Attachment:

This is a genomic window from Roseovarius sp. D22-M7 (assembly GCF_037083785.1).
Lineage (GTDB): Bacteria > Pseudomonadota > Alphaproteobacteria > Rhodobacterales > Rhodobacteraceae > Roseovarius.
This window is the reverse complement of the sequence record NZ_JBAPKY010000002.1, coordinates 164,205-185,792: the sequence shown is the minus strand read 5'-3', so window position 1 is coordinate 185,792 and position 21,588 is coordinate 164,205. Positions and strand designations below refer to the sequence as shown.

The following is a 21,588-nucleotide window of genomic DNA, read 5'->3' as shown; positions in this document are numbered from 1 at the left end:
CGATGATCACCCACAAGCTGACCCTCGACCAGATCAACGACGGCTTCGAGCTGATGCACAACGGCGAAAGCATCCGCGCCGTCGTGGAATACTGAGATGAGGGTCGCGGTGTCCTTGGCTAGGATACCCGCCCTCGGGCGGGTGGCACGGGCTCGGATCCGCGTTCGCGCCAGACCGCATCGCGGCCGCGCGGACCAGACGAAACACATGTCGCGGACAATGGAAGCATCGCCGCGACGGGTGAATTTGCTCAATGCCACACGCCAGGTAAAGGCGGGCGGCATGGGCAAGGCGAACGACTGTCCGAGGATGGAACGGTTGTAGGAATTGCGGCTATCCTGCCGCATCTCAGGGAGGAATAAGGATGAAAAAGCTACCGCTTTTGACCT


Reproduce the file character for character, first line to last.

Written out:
This is a genomic window from Roseovarius sp. D22-M7 (assembly GCF_037083785.1).
Lineage (GTDB): Bacteria > Pseudomonadota > Alphaproteobacteria > Rhodobacterales > Rhodobacteraceae > Roseovarius.
This window is the reverse complement of the sequence record NZ_JBAPKY010000002.1, coordinates 164,205-185,792: the sequence shown is the minus strand read 5'-3', so window position 1 is coordinate 185,792 and position 21,588 is coordinate 164,205. Positions and strand designations below refer to the sequence as shown.

The following is a 21,588-nucleotide window of genomic DNA, read 5'->3' as shown; positions in this document are numbered from 1 at the left end:
CGATGATCACCCACAAGCTGACCCTCGACCAGATCAACGACGGCTTCGAGCTGATGCACAACGGCGAAAGCATCCGCGCCGTCGTGGAATACTGAGATGAGGGTCGCGGTGTCCTTGGCTAGGATACCCGCCCTCGGGCGGGTGGCACGGGCTCGGATCCGCGTTCGCGCCAGACCGCATCGCGGCCGCGCGGACCAGACGAAACACATGTCGCGGACAATGGAAGCATCGCCGCGACGGGTGAATTTGCTCAATGCCACACGCCAGGTAAAGGCGGGCGGCATGGGCAAGGCGAACGACTGTCCGAGGATGGAACGGTTGTAGGAATTGCGGCTATCCTGCCGCATCTCAGGGAGGAATAAGGATGAAAAAGCTACCGCTTTTGACCT